Charles Sholes to Sarah Sholes, Autograph Letter Signed, February 9, 1854. 4pp.
Sholes, Charles C. (Charles Clark), 1816-1867.
Call Number: Milwaukee Manuscript Collection BS
Archives, Golda Meir Library
This letter from Wisconsin politician, newspaperman, and businessman Charles Sholes to his wife, Sarah, describes a performance of Uncle Tom's Cabin at The National Theatre in Washington D.C.:
It seemed to me that no one could witness the performance, and realize the truthfulness of its representations of the dark features of Slavery, without swearing in his heart an undying hostility and enmity against this most accursed of all inhuman institutions.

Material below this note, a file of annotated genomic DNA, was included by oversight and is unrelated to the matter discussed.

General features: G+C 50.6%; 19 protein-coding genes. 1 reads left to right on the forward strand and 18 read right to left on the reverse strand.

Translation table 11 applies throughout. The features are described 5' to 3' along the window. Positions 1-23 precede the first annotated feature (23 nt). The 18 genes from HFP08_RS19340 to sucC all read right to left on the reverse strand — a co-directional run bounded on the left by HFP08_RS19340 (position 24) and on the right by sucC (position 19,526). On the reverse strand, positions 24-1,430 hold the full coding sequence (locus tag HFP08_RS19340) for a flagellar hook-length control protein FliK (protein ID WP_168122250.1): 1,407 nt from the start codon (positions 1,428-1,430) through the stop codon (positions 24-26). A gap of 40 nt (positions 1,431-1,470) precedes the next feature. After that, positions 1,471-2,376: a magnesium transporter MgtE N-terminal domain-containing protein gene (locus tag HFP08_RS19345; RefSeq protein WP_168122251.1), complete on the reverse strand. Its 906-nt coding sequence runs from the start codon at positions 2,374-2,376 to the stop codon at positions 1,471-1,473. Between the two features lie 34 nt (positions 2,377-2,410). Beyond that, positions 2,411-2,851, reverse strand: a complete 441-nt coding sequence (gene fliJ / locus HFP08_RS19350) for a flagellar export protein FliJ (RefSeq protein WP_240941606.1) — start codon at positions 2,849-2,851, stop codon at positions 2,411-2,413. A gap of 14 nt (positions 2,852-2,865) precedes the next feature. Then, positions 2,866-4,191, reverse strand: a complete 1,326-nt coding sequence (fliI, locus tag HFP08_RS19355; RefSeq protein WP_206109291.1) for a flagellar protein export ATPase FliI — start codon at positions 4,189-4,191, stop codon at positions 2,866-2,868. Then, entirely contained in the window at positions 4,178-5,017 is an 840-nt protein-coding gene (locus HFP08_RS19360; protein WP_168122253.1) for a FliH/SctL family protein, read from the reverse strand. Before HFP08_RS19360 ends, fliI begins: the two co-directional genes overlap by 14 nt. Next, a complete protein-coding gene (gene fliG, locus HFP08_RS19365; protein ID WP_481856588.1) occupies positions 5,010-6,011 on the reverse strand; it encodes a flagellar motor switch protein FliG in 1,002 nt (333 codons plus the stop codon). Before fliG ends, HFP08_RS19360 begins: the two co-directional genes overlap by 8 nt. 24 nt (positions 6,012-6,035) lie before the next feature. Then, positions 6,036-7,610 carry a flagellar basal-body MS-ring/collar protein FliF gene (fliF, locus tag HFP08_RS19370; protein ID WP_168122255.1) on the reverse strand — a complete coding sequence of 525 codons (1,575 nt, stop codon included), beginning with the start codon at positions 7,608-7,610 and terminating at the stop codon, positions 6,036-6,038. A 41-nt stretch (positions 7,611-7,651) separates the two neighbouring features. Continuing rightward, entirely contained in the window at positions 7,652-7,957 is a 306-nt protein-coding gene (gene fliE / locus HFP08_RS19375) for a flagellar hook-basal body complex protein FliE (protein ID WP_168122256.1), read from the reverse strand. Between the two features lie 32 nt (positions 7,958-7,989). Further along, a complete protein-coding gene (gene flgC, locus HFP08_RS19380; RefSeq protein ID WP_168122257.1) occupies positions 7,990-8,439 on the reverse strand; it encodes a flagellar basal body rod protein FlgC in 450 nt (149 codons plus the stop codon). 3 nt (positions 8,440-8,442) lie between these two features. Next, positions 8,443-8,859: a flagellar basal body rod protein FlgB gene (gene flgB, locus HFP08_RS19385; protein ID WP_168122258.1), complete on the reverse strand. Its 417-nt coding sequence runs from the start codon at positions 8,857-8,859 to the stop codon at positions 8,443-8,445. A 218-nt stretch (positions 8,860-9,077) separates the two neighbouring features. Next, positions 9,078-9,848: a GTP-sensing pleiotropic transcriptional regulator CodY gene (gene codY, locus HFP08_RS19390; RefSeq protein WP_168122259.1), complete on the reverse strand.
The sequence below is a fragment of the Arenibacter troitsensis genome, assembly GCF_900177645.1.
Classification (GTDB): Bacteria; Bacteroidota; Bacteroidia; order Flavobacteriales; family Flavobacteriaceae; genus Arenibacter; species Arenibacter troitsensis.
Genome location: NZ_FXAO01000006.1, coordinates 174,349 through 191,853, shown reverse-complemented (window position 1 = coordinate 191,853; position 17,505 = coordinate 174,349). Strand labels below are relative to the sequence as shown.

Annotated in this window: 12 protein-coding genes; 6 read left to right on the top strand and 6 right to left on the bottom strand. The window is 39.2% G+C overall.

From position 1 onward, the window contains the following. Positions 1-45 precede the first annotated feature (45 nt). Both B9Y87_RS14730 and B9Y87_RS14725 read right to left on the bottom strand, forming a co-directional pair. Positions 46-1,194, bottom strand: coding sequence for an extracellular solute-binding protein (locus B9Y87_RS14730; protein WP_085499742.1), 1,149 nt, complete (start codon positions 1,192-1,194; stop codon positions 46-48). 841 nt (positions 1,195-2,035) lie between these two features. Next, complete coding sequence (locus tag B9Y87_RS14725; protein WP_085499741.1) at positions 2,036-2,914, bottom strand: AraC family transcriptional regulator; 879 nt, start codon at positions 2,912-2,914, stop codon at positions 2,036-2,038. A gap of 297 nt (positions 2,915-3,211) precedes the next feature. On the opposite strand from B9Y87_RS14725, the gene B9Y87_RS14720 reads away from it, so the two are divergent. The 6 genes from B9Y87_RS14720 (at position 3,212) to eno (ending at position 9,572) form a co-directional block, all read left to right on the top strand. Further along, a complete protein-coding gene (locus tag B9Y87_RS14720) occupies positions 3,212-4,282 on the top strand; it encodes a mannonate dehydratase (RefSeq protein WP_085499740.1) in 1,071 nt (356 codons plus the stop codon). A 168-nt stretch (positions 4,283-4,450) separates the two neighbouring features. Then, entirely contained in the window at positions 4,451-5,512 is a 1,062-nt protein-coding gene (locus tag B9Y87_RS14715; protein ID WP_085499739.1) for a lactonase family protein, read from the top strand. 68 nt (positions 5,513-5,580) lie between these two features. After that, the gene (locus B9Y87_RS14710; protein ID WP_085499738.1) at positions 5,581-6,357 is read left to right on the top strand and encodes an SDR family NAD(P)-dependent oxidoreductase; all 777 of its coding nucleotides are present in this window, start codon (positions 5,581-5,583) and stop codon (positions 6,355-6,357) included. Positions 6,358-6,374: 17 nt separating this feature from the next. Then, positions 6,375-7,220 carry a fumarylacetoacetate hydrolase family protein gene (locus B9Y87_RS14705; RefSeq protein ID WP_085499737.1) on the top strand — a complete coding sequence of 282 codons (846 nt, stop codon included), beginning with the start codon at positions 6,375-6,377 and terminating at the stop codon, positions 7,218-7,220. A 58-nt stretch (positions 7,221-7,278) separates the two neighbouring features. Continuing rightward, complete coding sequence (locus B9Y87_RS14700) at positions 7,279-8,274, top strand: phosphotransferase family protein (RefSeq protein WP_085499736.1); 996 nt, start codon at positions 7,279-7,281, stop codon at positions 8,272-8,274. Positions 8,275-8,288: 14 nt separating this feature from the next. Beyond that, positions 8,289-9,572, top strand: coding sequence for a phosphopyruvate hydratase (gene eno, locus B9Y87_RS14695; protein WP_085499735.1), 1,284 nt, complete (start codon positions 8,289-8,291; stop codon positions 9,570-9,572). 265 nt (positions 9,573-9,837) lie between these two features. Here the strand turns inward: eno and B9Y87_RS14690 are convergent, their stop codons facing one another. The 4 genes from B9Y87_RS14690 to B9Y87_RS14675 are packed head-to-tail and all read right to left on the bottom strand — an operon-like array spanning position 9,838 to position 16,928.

Dramatizations such as this appeared within months of the publication of Uncle Tom's Cabin, all without the knowledge or consent of Harriet Beecher Stowe. At least eight versions were produced before the Civil War, from big-city stages to tent productions in small towns.
The novel had been written to be read aloud, full of melodrama and episodic suspense, and played well to the stage. The characters gained a place in the national consciousness, and theatrical productions played a large part in the process. Theatre brought Uncle Tom to a large popular audience and brought the characters to life, transforming Uncle Tom into a national catharsis greater than the furor generated by the book itself.